Whoever receives me receives the one who sent me. When someone receives Christ into their lives, they start to become transformed little-by-little. They slowly come to experience the love of God the Father. Jesus was sent into this world so that this world may be returned to the Father. The Father loves all of us, and he desires that we all be with him in Heaven. The only way we can do this is through Jesus. Jesus is both fully human and fully God. Jesus is unlike anything in creation. He is a true bridge to God. By his Incarnation (becoming human), Jesus expanded human nature—what it means to be human—so that it would be possible for man to be in communion with God. When we accept Jesus into our lives, this communion is no longer simply possible, but actual! The Most Holy Trinity, God the Father, God the Son, and God the Holy Spirit, are one in communion, so when we accept Jesus in our lives, there is no possible way we can also reject the Father and the Holy Spirit. The three come as a package deal.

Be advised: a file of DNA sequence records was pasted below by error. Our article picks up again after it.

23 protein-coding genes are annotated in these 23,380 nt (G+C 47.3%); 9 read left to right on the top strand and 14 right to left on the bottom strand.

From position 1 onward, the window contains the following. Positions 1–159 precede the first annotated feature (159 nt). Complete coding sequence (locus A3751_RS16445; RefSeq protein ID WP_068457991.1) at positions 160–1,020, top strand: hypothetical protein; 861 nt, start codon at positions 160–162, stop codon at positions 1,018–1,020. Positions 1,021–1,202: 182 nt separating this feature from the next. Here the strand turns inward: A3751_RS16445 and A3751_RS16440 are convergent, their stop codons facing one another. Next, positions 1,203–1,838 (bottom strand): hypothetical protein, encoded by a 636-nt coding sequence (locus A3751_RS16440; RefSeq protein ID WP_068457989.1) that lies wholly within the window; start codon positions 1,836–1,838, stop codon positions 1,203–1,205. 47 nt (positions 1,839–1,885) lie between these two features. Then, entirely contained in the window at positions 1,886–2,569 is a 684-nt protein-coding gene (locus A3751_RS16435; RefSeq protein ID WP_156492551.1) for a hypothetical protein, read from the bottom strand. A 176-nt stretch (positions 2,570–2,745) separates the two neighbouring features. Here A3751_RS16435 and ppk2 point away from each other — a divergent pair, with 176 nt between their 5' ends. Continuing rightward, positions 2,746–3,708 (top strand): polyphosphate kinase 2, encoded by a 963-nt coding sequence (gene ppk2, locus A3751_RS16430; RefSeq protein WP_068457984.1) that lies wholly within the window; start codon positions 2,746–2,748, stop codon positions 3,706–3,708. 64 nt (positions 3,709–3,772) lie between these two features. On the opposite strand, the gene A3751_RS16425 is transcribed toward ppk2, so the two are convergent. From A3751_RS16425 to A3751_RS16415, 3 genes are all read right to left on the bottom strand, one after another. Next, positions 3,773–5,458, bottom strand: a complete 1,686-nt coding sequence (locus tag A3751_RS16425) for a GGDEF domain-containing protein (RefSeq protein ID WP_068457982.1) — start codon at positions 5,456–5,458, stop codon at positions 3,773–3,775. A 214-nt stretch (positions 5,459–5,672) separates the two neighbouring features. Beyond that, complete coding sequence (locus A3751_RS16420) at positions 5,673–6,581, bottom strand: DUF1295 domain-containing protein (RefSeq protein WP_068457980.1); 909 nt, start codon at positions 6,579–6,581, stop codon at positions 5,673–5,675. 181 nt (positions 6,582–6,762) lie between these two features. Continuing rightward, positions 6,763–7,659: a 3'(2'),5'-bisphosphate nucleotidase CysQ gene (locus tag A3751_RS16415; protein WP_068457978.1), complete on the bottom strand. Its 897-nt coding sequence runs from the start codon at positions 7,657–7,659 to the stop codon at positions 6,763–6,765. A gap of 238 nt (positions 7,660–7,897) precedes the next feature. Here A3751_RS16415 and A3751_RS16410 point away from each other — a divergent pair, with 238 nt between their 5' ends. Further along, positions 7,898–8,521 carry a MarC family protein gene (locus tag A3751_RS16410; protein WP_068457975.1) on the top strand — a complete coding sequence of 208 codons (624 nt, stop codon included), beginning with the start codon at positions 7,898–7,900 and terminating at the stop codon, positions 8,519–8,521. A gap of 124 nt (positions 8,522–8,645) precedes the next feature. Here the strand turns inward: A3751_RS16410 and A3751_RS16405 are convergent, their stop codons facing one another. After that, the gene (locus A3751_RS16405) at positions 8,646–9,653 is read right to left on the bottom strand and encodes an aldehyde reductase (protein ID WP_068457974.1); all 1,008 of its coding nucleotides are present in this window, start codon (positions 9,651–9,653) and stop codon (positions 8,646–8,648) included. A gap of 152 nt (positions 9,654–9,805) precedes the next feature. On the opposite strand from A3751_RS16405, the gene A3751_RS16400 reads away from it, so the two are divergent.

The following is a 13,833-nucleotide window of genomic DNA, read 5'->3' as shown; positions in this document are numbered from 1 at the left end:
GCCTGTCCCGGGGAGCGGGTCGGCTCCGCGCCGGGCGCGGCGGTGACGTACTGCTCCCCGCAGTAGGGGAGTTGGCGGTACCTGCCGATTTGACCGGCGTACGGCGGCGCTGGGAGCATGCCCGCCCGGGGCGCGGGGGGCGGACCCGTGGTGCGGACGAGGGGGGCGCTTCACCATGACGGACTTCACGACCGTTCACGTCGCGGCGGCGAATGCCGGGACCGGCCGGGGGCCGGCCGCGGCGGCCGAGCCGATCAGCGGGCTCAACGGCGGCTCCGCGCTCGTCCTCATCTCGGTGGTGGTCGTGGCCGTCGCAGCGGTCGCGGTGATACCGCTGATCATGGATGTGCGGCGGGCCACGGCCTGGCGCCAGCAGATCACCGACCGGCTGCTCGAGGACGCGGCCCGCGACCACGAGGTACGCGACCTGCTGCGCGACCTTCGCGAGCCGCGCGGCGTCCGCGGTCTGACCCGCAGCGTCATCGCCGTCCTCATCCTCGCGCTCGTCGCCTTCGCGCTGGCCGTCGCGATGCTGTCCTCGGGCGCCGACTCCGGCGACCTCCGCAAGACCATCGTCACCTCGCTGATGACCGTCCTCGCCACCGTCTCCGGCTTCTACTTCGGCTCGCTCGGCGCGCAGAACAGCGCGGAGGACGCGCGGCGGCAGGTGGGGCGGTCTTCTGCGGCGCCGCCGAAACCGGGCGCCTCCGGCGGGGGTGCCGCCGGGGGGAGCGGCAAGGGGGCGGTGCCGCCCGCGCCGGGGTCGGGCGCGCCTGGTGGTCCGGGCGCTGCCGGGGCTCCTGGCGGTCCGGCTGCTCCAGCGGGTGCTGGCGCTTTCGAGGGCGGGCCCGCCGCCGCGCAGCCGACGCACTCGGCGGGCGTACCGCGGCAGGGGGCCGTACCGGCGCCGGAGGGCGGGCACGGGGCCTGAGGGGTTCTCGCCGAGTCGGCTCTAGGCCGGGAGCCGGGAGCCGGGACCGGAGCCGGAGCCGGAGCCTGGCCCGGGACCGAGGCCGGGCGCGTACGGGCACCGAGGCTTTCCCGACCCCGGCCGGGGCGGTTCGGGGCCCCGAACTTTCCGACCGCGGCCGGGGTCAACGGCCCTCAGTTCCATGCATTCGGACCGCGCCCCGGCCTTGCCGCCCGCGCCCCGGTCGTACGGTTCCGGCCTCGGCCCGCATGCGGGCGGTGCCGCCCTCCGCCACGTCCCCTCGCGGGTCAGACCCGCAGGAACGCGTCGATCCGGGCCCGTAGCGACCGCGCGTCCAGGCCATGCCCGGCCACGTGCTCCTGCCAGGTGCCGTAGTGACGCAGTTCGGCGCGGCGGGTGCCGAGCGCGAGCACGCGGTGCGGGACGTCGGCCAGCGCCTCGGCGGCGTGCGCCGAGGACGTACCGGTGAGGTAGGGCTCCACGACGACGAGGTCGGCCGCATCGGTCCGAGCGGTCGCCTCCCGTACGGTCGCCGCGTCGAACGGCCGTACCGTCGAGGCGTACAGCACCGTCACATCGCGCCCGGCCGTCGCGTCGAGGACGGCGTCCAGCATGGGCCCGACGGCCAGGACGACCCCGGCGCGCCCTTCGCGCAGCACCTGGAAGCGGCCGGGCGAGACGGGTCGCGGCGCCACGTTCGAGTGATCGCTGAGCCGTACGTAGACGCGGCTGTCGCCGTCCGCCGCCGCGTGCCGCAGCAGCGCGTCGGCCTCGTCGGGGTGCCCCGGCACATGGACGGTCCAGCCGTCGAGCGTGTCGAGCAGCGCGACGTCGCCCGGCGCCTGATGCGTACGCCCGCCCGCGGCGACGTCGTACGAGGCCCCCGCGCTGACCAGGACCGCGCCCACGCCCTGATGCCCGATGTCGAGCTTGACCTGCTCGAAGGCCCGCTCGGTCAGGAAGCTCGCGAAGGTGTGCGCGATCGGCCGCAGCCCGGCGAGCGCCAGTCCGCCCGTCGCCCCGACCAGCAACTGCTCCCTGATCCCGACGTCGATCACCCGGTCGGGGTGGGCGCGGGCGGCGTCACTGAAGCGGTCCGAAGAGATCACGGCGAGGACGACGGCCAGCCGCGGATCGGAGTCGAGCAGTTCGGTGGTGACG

As we go about our busy lives, let us remember that we Christians are sent to be lights to the world. Through our actions and interactions with others, let us shine out as brightly as the sun. It might just be that one simple thing to us softens the heart of another just enough to allow Jesus to work within his or her life, and that is where the journey to true fulfillment begins.

Today’s Readings: Acts 13:13-25; Ps 89:2-3, 21-22, 25 & 27; Jn 13:16-20

Reflection for Sts. Cyril and Methodius on Valentine’s Day